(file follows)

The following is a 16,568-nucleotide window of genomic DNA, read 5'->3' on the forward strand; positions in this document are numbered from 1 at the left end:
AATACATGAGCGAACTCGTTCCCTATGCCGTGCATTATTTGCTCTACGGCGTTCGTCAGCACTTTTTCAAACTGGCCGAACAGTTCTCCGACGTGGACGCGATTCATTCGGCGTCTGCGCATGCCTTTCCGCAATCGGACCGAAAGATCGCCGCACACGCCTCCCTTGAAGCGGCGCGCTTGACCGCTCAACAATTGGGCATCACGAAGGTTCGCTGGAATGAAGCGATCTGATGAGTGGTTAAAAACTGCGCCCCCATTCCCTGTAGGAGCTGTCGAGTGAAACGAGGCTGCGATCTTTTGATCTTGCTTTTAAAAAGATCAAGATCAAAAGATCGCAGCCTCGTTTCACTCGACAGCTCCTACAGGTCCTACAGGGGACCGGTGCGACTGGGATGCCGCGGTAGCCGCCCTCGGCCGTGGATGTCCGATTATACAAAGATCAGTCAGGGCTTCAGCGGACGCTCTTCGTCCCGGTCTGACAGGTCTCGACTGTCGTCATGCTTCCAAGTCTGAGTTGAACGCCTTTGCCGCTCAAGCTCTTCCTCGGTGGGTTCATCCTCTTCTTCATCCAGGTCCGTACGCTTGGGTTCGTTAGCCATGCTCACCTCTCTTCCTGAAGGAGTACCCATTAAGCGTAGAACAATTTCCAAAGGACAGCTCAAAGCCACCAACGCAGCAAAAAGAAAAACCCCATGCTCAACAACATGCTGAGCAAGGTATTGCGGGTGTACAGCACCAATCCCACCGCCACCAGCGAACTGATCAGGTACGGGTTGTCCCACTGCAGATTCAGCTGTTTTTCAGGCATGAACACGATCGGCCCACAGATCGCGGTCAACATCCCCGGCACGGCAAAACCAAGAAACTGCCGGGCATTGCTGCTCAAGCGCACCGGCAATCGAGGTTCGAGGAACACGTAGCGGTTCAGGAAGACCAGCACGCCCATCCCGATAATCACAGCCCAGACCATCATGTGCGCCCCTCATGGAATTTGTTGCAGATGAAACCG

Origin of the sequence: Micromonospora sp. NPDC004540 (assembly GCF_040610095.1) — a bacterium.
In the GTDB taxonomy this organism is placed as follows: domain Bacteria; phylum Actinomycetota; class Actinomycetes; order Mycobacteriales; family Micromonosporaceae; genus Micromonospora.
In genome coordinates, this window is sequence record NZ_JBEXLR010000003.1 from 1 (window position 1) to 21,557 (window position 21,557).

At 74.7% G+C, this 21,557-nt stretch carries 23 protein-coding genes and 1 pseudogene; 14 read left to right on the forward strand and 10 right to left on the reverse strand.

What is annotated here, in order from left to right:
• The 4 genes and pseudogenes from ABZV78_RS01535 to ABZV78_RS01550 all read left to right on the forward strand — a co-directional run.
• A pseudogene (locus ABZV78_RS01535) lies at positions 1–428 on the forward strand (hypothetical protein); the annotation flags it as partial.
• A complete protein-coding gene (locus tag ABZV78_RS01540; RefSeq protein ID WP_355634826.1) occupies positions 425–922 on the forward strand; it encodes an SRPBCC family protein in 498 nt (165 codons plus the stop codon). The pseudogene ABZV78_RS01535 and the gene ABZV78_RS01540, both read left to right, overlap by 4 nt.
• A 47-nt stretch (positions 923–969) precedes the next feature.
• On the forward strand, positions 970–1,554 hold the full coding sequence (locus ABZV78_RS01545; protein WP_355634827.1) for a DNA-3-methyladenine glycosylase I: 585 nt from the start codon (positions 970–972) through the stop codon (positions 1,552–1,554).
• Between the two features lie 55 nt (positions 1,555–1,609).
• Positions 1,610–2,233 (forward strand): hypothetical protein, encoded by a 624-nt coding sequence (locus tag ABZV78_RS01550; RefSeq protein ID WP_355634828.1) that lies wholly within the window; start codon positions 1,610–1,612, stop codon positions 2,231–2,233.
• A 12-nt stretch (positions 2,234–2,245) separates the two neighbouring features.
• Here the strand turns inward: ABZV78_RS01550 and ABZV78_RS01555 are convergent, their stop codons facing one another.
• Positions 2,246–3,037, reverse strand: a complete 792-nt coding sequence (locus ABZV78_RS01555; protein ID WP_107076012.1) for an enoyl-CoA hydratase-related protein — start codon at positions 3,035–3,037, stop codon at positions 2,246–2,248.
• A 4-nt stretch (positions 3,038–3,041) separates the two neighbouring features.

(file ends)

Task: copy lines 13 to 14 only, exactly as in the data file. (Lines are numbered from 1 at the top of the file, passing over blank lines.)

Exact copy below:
• Between the two features lie 55 nt (positions 1,555–1,609).
• Positions 1,610–2,233 (forward strand): hypothetical protein, encoded by a 624-nt coding sequence (locus tag ABZV78_RS01550; RefSeq protein ID WP_355634828.1) that lies wholly within the window; start codon positions 1,610–1,612, stop codon positions 2,231–2,233.